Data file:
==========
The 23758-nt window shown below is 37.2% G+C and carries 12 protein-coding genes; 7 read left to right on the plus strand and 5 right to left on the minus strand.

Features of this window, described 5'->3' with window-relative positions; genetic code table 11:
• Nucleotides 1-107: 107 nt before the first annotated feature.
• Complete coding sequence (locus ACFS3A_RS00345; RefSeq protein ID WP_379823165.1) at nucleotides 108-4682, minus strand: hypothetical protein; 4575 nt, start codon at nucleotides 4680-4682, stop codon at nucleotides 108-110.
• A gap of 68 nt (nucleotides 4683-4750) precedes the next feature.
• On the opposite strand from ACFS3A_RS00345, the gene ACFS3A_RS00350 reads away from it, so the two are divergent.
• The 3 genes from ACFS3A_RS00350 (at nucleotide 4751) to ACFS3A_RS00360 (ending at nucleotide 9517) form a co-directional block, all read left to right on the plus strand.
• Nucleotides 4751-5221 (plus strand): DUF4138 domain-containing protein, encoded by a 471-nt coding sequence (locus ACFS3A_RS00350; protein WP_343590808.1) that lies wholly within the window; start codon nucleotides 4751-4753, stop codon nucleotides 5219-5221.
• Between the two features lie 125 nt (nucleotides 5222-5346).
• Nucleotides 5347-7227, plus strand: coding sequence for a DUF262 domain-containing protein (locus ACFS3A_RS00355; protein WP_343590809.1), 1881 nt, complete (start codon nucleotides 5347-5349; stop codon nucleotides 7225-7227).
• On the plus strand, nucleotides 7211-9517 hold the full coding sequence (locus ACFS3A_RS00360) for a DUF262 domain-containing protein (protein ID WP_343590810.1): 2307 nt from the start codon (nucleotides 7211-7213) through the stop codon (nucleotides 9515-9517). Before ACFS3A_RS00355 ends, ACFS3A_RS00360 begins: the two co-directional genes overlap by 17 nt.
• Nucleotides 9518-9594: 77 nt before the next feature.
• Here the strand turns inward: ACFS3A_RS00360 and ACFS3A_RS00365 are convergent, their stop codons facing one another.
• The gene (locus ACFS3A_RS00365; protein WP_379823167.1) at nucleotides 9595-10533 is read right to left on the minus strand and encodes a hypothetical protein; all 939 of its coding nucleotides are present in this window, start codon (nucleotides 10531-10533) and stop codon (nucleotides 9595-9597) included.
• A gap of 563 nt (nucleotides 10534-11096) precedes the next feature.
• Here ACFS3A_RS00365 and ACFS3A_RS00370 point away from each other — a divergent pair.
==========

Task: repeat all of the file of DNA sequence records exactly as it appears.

The 23758-nt window shown below is 37.2% G+C and carries 12 protein-coding genes; 7 read left to right on the plus strand and 5 right to left on the minus strand.

Features of this window, described 5'->3' with window-relative positions; genetic code table 11:
• Nucleotides 1-107: 107 nt before the first annotated feature.
• Complete coding sequence (locus ACFS3A_RS00345; RefSeq protein ID WP_379823165.1) at nucleotides 108-4682, minus strand: hypothetical protein; 4575 nt, start codon at nucleotides 4680-4682, stop codon at nucleotides 108-110.
• A gap of 68 nt (nucleotides 4683-4750) precedes the next feature.
• On the opposite strand from ACFS3A_RS00345, the gene ACFS3A_RS00350 reads away from it, so the two are divergent.
• The 3 genes from ACFS3A_RS00350 (at nucleotide 4751) to ACFS3A_RS00360 (ending at nucleotide 9517) form a co-directional block, all read left to right on the plus strand.
• Nucleotides 4751-5221 (plus strand): DUF4138 domain-containing protein, encoded by a 471-nt coding sequence (locus ACFS3A_RS00350; protein WP_343590808.1) that lies wholly within the window; start codon nucleotides 4751-4753, stop codon nucleotides 5219-5221.
• Between the two features lie 125 nt (nucleotides 5222-5346).
• Nucleotides 5347-7227, plus strand: coding sequence for a DUF262 domain-containing protein (locus ACFS3A_RS00355; protein WP_343590809.1), 1881 nt, complete (start codon nucleotides 5347-5349; stop codon nucleotides 7225-7227).
• On the plus strand, nucleotides 7211-9517 hold the full coding sequence (locus ACFS3A_RS00360) for a DUF262 domain-containing protein (protein ID WP_343590810.1): 2307 nt from the start codon (nucleotides 7211-7213) through the stop codon (nucleotides 9515-9517). Before ACFS3A_RS00355 ends, ACFS3A_RS00360 begins: the two co-directional genes overlap by 17 nt.
• Nucleotides 9518-9594: 77 nt before the next feature.
• Here the strand turns inward: ACFS3A_RS00360 and ACFS3A_RS00365 are convergent, their stop codons facing one another.
• The gene (locus ACFS3A_RS00365; protein WP_379823167.1) at nucleotides 9595-10533 is read right to left on the minus strand and encodes a hypothetical protein; all 939 of its coding nucleotides are present in this window, start codon (nucleotides 10531-10533) and stop codon (nucleotides 9595-9597) included.
• A gap of 563 nt (nucleotides 10534-11096) precedes the next feature.
• Here ACFS3A_RS00365 and ACFS3A_RS00370 point away from each other — a divergent pair.